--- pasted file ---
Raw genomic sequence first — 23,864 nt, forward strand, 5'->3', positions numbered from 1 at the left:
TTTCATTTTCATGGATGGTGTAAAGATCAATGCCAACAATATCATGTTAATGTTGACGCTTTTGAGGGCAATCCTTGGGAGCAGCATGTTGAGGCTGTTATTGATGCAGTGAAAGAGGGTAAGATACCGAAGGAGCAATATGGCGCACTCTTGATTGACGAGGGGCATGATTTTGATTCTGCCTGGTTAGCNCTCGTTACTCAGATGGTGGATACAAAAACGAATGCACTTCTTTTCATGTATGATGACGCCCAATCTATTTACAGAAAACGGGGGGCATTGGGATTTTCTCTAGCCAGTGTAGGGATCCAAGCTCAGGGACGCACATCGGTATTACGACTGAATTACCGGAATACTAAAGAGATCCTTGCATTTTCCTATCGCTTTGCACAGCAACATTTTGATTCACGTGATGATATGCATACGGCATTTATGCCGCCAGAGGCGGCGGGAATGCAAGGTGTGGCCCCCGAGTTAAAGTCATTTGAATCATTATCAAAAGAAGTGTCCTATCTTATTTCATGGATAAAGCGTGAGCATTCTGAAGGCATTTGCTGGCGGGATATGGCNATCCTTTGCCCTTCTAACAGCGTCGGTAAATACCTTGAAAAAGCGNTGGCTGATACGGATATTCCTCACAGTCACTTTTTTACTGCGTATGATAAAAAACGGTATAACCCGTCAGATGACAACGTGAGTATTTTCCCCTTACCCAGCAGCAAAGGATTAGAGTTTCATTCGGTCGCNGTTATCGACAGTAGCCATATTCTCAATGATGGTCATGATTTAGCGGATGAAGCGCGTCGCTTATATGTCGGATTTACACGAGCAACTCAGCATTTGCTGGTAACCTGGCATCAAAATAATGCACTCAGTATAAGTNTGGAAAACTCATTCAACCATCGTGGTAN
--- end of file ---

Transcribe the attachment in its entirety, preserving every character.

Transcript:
Raw genomic sequence first — 23,864 nt, forward strand, 5'->3', positions numbered from 1 at the left:
TTTCATTTTCATGGATGGTGTAAAGATCAATGCCAACAATATCATGTTAATGTTGACGCTTTTGAGGGCAATCCTTGGGAGCAGCATGTTGAGGCTGTTATTGATGCAGTGAAAGAGGGTAAGATACCGAAGGAGCAATATGGCGCACTCTTGATTGACGAGGGGCATGATTTTGATTCTGCCTGGTTAGCNCTCGTTACTCAGATGGTGGATACAAAAACGAATGCACTTCTTTTCATGTATGATGACGCCCAATCTATTTACAGAAAACGGGGGGCATTGGGATTTTCTCTAGCCAGTGTAGGGATCCAAGCTCAGGGACGCACATCGGTATTACGACTGAATTACCGGAATACTAAAGAGATCCTTGCATTTTCCTATCGCTTTGCACAGCAACATTTTGATTCACGTGATGATATGCATACGGCATTTATGCCGCCAGAGGCGGCGGGAATGCAAGGTGTGGCCCCCGAGTTAAAGTCATTTGAATCATTATCAAAAGAAGTGTCCTATCTTATTTCATGGATAAAGCGTGAGCATTCTGAAGGCATTTGCTGGCGGGATATGGCNATCCTTTGCCCTTCTAACAGCGTCGGTAAATACCTTGAAAAAGCGNTGGCTGATACGGATATTCCTCACAGTCACTTTTTTACTGCGTATGATAAAAAACGGTATAACCCGTCAGATGACAACGTGAGTATTTTCCCCTTACCCAGCAGCAAAGGATTAGAGTTTCATTCGGTCGCNGTTATCGACAGTAGCCATATTCTCAATGATGGTCATGATTTAGCGGATGAAGCGCGTCGCTTATATGTCGGATTTACACGAGCAACTCAGCATTTGCTGGTAACCTGGCATCAAAATAATGCACTCAGTATAAGTNTGGAAAACTCATTCAACCATCGTGGTAN